Bunch of fresh tuna steaks and salmon cutlets

Fish like tuna, trout, and salmon have the highest taurine concentration per pound. Yellowfin tuna offers 994mg per 100g serving, while salmon provides 94mg per 100g serving. 

Remember that 100g is equal to about 3.5oz of protein. Most dog foods include upwards of 70% protein content, giving your pup much more than 3.5oz of protein per serving. 


Shellfish — including oysters, mussels, and clams — are also high in taurine. While these aren’t always found in dog foods, they have become more popular. Mussels have a whopping 655mg of taurine per 100g serving. 


Raw whole chicken on a wooden table

Poultry is one of the most common animal proteins that you’ll find in dog food. And luckily, it’s high in taurine, providing 169mg per 100g. But focus on the “dark” meat, like thighs, liver, and giblets. These have more taurine than chicken breasts. 

Red Meat

Raw red meat on shelf in supermarket

Red meats like beef, pork, and goat also contain high taurine levels. Beef is the most common protein in dog food, offering up to 160mg per 100g serving, depending on the cut. 

Your dog will most likely get taurine from the animal proteins in their food and the supplemented taurine that many dog food brands add to the formula. This ensures that they get the recommended dose in their daily meals. 

What foods block taurine absorption in dogs?

While there isn’t a particular food that blocks taurine absorption, there are ingredients that don’t offer much support. Lamb meal and rice diets, soybean-based diets, rice bran, and high fiber diets have shown a potential reduction in taurine status

Are taurine supplements safe for dogs?

Yes, taurine supplements are safe for dogs. This amino acid is currently considered non-toxic, even in larger doses. The only potential side effect is a rumbling tummy.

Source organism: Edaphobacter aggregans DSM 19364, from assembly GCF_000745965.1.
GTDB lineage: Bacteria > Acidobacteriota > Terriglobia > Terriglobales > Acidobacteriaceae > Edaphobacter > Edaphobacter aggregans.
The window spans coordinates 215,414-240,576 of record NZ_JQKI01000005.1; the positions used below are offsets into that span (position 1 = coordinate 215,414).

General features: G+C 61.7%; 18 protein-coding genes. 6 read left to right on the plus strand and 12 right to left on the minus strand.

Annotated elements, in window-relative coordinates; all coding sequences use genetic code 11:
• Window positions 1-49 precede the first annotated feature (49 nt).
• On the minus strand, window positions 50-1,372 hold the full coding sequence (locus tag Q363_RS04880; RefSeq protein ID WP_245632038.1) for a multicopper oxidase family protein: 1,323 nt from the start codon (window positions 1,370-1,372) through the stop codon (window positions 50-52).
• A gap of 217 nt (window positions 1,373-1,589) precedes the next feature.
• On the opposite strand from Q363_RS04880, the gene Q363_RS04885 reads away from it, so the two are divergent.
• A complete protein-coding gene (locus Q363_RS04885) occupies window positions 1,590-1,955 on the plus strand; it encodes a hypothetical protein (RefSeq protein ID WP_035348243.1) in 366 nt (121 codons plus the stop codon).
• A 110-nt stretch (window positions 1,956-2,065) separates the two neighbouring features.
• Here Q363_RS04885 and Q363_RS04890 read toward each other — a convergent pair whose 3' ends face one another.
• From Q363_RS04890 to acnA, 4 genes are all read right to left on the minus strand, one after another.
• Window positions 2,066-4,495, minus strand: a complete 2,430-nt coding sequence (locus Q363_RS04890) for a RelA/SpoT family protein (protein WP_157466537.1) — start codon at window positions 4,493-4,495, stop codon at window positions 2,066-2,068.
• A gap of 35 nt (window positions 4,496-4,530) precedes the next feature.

Remember, dogs can make their taurine. So if they don’t always get the recommended dose, their bodies can typically supplement it when needed. And you may not have to give your dog taurine supplements if their food already offers it. 

If your canine’s dog food is high in protein, especially chicken, fish, or beef, and has these ingredients at the top of its list, your dog is getting plenty of taurine. 

Also, some dog food brands add synthetic taurine to boost the dosage. That’s okay too. It’s safe and keeps you from buying the supplements to add to your dog’s diet. Studies show that synthetic taurine isn’t harmful and is a great way to supplement. 

What if my dog is allergic to the foods that offer taurine?

Many dogs are allergic to beef and chicken. In fact, these are two of the most common allergens. But if your pup can handle fish, eggs, turkey, or pork, it’s okay to switch to a formula that offers those meats as the primary source of protein. 

But if your dog is allergic to almost all of the proteins on this list, you’ll need to feed them a taurine supplement. Remember to calculate the correct dosage amount to ensure your dog gets what they need. And as always, if you have any questions or concerns, talk to your vet. 

Taurine For Dogs: It’s Essential  

While most pet parents won’t have to supplement taurine in their dog’s food, it is vital to ensure they eat a balanced diet that meets their nutritional needs. 

If you feel your dog has a deficiency at any point, please see your vet as soon as possible. A taurine deficiency can be health threatening, so it’s better to be safe than sorry. 

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Mark Webster

Mark Webster is the co-founder of DogFoodHeaven.com. His aim? Simple. Cut through the jargon and help you make the right decisions for your furry four-legged friends.